Green deals at length with illocutionary force (what action an utterance is performing) and presupposition (the facts that are taken for granted), two linguistic phenomena without which many utterances could not be evaluated. Grice's maxims are presented as the basis to assess the coherence of a discourse. Metaphor is treated as something different from implicature (indirect speech), but similar in terms of the strategies that must be employed to understand it.

Greene Robert: HUMAN MEMORY (Lawrence Erlbaum, 1992)

A comprehensive survey of cognitive models from the perspective of cognitive psychology.

Greenfield Susan: THE HUMAN MIND EXPLAINED (Henry Holt & Co, 1996)

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Greenfield, Susan: JOURNEY TO THE CENTERS OF THE MIND (W.H.Freeman, 1995)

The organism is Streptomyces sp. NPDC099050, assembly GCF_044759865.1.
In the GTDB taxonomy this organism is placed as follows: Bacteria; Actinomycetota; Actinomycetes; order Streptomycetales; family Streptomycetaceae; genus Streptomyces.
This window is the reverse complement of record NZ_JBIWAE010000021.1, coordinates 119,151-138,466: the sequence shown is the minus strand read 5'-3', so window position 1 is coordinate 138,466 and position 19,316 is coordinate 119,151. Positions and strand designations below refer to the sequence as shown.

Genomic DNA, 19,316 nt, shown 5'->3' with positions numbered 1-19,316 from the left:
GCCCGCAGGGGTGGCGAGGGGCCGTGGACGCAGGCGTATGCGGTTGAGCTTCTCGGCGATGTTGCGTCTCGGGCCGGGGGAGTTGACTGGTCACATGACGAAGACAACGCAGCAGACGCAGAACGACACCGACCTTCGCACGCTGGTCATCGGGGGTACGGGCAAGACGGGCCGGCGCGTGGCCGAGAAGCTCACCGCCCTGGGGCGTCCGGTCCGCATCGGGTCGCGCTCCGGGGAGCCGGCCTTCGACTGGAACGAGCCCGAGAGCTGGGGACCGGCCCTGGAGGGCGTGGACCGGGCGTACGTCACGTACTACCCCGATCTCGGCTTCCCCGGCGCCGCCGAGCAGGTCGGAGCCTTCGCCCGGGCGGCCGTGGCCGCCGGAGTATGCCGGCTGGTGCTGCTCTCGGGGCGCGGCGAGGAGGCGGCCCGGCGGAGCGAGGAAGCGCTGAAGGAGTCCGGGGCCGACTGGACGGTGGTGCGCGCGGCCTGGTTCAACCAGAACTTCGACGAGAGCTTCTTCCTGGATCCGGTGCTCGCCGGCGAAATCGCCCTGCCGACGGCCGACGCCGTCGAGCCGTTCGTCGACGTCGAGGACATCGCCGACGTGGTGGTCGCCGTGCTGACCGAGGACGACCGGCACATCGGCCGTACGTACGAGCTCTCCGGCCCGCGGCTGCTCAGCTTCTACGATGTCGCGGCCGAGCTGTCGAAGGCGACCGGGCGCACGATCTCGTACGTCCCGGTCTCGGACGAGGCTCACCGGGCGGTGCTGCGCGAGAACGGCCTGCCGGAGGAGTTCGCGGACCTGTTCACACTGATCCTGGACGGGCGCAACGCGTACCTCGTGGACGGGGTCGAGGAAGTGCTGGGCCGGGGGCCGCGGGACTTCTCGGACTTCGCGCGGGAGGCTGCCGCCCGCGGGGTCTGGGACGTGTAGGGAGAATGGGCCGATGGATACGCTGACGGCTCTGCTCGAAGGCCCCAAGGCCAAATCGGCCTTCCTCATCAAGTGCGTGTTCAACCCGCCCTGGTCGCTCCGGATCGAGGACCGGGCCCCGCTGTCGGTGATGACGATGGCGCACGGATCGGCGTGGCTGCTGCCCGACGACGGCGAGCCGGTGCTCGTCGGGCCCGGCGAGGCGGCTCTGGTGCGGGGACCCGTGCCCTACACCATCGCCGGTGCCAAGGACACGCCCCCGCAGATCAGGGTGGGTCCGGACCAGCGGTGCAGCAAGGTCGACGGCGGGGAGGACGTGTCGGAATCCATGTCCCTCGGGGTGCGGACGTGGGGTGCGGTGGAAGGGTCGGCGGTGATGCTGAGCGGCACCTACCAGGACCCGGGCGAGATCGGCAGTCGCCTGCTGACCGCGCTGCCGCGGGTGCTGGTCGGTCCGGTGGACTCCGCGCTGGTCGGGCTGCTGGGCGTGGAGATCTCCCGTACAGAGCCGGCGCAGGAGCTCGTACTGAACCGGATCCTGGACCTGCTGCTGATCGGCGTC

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Greenfield, Susan: THE HUMAN BRAIN (Basic, 1999)

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Gregersen, Niels: FROM COMPLEXITY TO LIFE (Oxford Univ Press, 2003)

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Gregory Richard: MIND IN SCIENCE (Cambridge University Press, 1981)

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Gregory Richard: OXFORD COMPANION TO THE MIND (Oxford, 1987)

A monumental, detailed, accurate reference book. An alphabetical dictionary of mental phenomena and brain anatomy, spanning psychology, philosophy and neurophysiology. Each entry is written by experts in the field and reviews the state of the art on the subject.

Grice Paul: ASPECTS OF REASON (Oxford Univ Press, 2001)

This book collects the John Locke lectures of the late 1970s, that show Grice tackling the issue of reasoning. "Practical necessities" are necessary because they are derivable.

Grice H. Paul: STUDIES IN THE WAY OF WORDS (Harvard Univ Press, 1989)

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Grice Paul: ASPECTS OF REASON (Oxford Univ Press, 2001)

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Griffin Donald: ANIMAL THINKING (Harvard University Press, 1984)